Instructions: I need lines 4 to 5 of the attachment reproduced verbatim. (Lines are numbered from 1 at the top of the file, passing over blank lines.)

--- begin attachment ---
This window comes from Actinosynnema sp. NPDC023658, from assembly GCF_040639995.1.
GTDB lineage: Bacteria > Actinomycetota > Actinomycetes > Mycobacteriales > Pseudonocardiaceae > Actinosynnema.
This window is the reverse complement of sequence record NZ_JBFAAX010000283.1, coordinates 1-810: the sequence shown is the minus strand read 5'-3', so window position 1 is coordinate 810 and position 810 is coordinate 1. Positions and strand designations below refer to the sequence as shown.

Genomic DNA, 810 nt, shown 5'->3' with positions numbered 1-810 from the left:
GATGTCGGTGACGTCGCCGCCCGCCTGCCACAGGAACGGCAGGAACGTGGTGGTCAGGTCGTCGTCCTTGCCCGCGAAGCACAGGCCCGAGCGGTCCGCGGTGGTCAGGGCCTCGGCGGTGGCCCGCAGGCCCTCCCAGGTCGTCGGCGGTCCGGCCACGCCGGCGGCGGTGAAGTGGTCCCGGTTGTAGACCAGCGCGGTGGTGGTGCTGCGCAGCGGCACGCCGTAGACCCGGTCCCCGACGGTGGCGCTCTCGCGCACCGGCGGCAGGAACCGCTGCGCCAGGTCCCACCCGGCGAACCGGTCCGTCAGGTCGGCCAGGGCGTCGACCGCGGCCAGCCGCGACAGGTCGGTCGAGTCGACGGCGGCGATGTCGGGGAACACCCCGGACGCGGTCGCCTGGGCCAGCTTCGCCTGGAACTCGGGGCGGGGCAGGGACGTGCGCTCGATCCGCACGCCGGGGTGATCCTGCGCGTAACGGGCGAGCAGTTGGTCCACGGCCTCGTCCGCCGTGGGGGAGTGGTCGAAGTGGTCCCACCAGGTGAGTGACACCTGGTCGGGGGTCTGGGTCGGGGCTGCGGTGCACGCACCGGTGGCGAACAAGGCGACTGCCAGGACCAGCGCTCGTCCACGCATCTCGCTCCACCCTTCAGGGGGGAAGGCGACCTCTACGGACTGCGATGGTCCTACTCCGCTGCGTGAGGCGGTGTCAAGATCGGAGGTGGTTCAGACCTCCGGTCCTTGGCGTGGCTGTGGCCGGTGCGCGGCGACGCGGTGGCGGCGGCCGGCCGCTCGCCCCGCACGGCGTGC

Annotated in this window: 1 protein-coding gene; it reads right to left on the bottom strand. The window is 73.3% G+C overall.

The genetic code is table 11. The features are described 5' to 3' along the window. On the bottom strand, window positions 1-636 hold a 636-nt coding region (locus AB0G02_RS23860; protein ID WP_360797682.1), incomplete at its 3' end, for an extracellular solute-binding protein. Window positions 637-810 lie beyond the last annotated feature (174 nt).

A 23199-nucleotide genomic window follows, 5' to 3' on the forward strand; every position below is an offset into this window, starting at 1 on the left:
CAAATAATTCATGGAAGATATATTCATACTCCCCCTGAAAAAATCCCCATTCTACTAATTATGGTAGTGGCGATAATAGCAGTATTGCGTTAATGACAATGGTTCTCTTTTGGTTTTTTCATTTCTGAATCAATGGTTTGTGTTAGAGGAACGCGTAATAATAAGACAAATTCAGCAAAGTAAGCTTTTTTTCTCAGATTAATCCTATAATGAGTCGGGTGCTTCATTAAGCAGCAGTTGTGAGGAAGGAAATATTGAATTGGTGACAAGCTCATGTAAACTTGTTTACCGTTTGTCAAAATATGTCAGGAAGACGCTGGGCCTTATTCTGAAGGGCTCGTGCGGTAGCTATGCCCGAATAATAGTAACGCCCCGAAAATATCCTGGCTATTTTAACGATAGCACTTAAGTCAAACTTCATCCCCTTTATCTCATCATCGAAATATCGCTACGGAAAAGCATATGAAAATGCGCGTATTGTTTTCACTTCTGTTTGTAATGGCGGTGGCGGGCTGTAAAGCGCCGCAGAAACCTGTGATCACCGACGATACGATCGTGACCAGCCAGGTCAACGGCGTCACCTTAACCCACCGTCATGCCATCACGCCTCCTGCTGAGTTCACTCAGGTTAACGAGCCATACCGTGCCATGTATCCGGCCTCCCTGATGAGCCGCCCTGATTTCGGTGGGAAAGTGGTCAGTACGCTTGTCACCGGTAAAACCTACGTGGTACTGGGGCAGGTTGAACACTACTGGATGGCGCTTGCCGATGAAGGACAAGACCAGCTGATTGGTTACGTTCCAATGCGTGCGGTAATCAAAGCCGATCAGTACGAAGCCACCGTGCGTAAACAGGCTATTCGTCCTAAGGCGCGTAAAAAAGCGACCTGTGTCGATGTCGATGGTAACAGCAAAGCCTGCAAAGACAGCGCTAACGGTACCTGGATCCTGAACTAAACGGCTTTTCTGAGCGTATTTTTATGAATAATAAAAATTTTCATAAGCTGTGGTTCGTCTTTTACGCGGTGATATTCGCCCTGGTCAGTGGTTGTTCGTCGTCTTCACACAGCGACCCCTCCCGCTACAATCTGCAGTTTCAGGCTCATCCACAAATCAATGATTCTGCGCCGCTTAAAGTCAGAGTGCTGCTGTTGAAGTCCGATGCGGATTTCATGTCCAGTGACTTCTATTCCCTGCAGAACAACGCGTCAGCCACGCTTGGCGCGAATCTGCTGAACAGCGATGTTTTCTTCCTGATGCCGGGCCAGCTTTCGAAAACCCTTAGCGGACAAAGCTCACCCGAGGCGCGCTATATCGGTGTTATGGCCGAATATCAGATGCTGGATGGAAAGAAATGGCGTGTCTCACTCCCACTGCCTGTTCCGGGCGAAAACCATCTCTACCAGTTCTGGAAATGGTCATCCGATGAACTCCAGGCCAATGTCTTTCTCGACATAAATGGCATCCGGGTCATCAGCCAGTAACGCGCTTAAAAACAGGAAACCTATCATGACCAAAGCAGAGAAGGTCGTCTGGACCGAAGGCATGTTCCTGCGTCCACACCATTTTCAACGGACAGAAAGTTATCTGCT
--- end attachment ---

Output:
Genomic DNA, 810 nt, shown 5'->3' with positions numbered 1-810 from the left:
GATGTCGGTGACGTCGCCGCCCGCCTGCCACAGGAACGGCAGGAACGTGGTGGTCAGGTCGTCGTCCTTGCCCGCGAAGCACAGGCCCGAGCGGTCCGCGGTGGTCAGGGCCTCGGCGGTGGCCCGCAGGCCCTCCCAGGTCGTCGGCGGTCCGGCCACGCCGGCGGCGGTGAAGTGGTCCCGGTTGTAGACCAGCGCGGTGGTGGTGCTGCGCAGCGGCACGCCGTAGACCCGGTCCCCGACGGTGGCGCTCTCGCGCACCGGCGGCAGGAACCGCTGCGCCAGGTCCCACCCGGCGAACCGGTCCGTCAGGTCGGCCAGGGCGTCGACCGCGGCCAGCCGCGACAGGTCGGTCGAGTCGACGGCGGCGATGTCGGGGAACACCCCGGACGCGGTCGCCTGGGCCAGCTTCGCCTGGAACTCGGGGCGGGGCAGGGACGTGCGCTCGATCCGCACGCCGGGGTGATCCTGCGCGTAACGGGCGAGCAGTTGGTCCACGGCCTCGTCCGCCGTGGGGGAGTGGTCGAAGTGGTCCCACCAGGTGAGTGACACCTGGTCGGGGGTCTGGGTCGGGGCTGCGGTGCACGCACCGGTGGCGAACAAGGCGACTGCCAGGACCAGCGCTCGTCCACGCATCTCGCTCCACCCTTCAGGGGGGAAGGCGACCTCTACGGACTGCGATGGTCCTACTCCGCTGCGTGAGGCGGTGTCAAGATCGGAGGTGGTTCAGACCTCCGGTCCTTGGCGTGGCTGTGGCCGGTGCGCGGCGACGCGGTGGCGGCGGCCGGCCGCTCGCCCCGCACGGCGTGC